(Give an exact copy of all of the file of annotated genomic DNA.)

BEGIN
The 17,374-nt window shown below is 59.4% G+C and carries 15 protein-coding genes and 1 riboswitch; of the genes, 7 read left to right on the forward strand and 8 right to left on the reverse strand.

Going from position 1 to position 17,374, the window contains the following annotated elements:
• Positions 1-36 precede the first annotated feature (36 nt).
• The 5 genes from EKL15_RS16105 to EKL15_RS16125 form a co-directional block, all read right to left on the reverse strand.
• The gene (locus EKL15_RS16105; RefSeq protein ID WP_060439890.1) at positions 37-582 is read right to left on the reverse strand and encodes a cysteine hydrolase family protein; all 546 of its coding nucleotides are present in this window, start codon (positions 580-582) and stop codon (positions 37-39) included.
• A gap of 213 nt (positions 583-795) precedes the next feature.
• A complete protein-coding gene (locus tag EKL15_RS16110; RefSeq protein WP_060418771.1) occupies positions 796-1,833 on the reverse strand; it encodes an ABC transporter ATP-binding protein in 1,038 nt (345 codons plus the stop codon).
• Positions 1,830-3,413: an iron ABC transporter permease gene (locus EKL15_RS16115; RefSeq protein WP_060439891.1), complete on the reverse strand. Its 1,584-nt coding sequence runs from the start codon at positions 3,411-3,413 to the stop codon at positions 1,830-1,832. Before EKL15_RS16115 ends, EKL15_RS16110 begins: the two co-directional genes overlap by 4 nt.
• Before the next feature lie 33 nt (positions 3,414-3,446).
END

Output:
The 17,374-nt window shown below is 59.4% G+C and carries 15 protein-coding genes and 1 riboswitch; of the genes, 7 read left to right on the forward strand and 8 right to left on the reverse strand.

Going from position 1 to position 17,374, the window contains the following annotated elements:
• Positions 1-36 precede the first annotated feature (36 nt).
• The 5 genes from EKL15_RS16105 to EKL15_RS16125 form a co-directional block, all read right to left on the reverse strand.
• The gene (locus EKL15_RS16105; RefSeq protein ID WP_060439890.1) at positions 37-582 is read right to left on the reverse strand and encodes a cysteine hydrolase family protein; all 546 of its coding nucleotides are present in this window, start codon (positions 580-582) and stop codon (positions 37-39) included.
• A gap of 213 nt (positions 583-795) precedes the next feature.
• A complete protein-coding gene (locus tag EKL15_RS16110; RefSeq protein WP_060418771.1) occupies positions 796-1,833 on the reverse strand; it encodes an ABC transporter ATP-binding protein in 1,038 nt (345 codons plus the stop codon).
• Positions 1,830-3,413: an iron ABC transporter permease gene (locus EKL15_RS16115; RefSeq protein WP_060439891.1), complete on the reverse strand. Its 1,584-nt coding sequence runs from the start codon at positions 3,411-3,413 to the stop codon at positions 1,830-1,832. Before EKL15_RS16115 ends, EKL15_RS16110 begins: the two co-directional genes overlap by 4 nt.
• Before the next feature lie 33 nt (positions 3,414-3,446).